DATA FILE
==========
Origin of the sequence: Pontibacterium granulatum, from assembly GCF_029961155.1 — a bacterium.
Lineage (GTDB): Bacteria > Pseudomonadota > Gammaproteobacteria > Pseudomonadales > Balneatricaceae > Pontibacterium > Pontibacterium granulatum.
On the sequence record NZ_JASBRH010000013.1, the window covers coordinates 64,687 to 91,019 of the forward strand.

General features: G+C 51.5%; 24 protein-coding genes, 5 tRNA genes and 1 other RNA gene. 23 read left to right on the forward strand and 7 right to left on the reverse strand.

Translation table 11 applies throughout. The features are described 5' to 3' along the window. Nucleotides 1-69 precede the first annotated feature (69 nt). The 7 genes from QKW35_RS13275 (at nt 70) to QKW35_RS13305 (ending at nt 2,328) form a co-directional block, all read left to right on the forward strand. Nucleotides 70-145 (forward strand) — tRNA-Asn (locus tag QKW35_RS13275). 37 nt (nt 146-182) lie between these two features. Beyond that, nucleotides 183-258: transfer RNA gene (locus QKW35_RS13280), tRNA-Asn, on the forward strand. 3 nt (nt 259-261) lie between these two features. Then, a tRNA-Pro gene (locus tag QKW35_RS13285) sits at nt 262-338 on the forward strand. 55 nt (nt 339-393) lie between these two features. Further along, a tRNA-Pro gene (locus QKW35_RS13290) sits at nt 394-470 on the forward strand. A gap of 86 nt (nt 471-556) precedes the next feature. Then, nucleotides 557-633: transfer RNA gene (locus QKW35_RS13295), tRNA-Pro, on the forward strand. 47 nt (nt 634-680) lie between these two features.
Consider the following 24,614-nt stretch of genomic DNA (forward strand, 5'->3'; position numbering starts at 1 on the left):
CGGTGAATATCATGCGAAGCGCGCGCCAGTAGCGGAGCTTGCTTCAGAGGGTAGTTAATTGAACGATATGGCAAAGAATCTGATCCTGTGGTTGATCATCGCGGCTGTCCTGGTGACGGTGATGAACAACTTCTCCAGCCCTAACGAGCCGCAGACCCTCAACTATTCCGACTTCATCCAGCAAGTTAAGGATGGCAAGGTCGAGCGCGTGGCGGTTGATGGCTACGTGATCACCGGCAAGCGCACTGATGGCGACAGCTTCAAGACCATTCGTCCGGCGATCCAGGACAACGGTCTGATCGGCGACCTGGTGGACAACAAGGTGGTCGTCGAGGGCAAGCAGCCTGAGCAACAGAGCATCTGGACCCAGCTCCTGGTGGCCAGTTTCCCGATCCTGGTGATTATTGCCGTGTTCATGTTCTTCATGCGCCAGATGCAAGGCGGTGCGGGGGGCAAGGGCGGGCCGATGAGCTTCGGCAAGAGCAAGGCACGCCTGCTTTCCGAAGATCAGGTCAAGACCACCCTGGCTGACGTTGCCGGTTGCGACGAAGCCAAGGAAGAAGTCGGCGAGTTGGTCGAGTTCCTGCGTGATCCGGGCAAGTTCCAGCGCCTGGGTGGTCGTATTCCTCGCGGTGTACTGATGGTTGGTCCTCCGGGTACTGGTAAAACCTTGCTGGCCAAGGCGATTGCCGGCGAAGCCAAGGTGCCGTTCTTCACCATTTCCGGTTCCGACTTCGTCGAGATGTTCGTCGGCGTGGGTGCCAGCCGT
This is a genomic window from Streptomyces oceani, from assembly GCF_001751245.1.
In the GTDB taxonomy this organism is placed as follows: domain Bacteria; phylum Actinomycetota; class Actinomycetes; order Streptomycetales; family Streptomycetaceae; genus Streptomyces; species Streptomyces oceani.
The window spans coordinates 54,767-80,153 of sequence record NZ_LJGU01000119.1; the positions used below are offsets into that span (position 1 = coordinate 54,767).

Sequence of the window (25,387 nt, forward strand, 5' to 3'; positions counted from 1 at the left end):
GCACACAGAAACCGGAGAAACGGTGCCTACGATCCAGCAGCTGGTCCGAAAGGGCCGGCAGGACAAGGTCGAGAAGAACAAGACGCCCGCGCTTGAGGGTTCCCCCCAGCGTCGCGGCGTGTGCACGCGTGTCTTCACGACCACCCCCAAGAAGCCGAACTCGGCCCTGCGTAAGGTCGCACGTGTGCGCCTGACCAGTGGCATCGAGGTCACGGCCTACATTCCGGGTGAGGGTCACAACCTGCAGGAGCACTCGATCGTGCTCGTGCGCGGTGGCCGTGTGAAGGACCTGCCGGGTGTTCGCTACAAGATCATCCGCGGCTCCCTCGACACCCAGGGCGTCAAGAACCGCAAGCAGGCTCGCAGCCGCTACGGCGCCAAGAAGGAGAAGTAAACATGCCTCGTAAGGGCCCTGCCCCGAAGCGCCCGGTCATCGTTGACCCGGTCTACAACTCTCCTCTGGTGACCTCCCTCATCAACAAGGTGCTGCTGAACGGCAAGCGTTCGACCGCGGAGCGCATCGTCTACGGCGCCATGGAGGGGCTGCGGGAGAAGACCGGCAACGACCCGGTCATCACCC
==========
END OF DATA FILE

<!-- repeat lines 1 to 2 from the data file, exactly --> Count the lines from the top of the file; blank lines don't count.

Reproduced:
Origin of the sequence: Pontibacterium granulatum, from assembly GCF_029961155.1 — a bacterium.
Lineage (GTDB): Bacteria > Pseudomonadota > Gammaproteobacteria > Pseudomonadales > Balneatricaceae > Pontibacterium > Pontibacterium granulatum.